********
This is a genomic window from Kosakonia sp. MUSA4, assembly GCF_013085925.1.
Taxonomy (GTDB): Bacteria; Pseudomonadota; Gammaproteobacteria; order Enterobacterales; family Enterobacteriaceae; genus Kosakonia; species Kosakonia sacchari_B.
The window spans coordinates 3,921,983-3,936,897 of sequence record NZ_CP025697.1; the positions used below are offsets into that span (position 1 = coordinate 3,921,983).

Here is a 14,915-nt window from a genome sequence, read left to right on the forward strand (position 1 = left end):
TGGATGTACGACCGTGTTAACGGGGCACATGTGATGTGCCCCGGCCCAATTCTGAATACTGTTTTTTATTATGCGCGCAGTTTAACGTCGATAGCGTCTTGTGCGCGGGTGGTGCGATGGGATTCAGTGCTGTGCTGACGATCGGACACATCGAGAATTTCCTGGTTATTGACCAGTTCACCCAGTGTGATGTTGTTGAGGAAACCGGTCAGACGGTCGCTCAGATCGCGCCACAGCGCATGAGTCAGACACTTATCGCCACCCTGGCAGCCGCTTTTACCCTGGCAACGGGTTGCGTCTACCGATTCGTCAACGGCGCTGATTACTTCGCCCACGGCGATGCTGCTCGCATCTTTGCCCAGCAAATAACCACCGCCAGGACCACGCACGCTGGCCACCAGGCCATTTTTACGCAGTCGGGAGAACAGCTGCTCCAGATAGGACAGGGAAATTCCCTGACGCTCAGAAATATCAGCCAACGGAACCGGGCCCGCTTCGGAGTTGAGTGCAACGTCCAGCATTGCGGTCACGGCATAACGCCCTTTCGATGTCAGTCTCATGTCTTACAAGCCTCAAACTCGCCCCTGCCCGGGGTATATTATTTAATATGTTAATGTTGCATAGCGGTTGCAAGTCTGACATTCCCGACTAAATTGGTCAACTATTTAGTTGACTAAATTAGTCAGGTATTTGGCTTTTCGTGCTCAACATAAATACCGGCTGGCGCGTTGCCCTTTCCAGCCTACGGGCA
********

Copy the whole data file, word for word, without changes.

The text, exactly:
This is a genomic window from Kosakonia sp. MUSA4, assembly GCF_013085925.1.
Taxonomy (GTDB): Bacteria; Pseudomonadota; Gammaproteobacteria; order Enterobacterales; family Enterobacteriaceae; genus Kosakonia; species Kosakonia sacchari_B.
The window spans coordinates 3,921,983-3,936,897 of sequence record NZ_CP025697.1; the positions used below are offsets into that span (position 1 = coordinate 3,921,983).

Here is a 14,915-nt window from a genome sequence, read left to right on the forward strand (position 1 = left end):
TGGATGTACGACCGTGTTAACGGGGCACATGTGATGTGCCCCGGCCCAATTCTGAATACTGTTTTTTATTATGCGCGCAGTTTAACGTCGATAGCGTCTTGTGCGCGGGTGGTGCGATGGGATTCAGTGCTGTGCTGACGATCGGACACATCGAGAATTTCCTGGTTATTGACCAGTTCACCCAGTGTGATGTTGTTGAGGAAACCGGTCAGACGGTCGCTCAGATCGCGCCACAGCGCATGAGTCAGACACTTATCGCCACCCTGGCAGCCGCTTTTACCCTGGCAACGGGTTGCGTCTACCGATTCGTCAACGGCGCTGATTACTTCGCCCACGGCGATGCTGCTCGCATCTTTGCCCAGCAAATAACCACCGCCAGGACCACGCACGCTGGCCACCAGGCCATTTTTACGCAGTCGGGAGAACAGCTGCTCCAGATAGGACAGGGAAATTCCCTGACGCTCAGAAATATCAGCCAACGGAACCGGGCCCGCTTCGGAGTTGAGTGCAACGTCCAGCATTGCGGTCACGGCATAACGCCCTTTCGATGTCAGTCTCATGTCTTACAAGCCTCAAACTCGCCCCTGCCCGGGGTATATTATTTAATATGTTAATGTTGCATAGCGGTTGCAAGTCTGACATTCCCGACTAAATTGGTCAACTATTTAGTTGACTAAATTAGTCAGGTATTTGGCTTTTCGTGCTCAACATAAATACCGGCTGGCGCGTTGCCCTTTCCAGCCTACGGGCA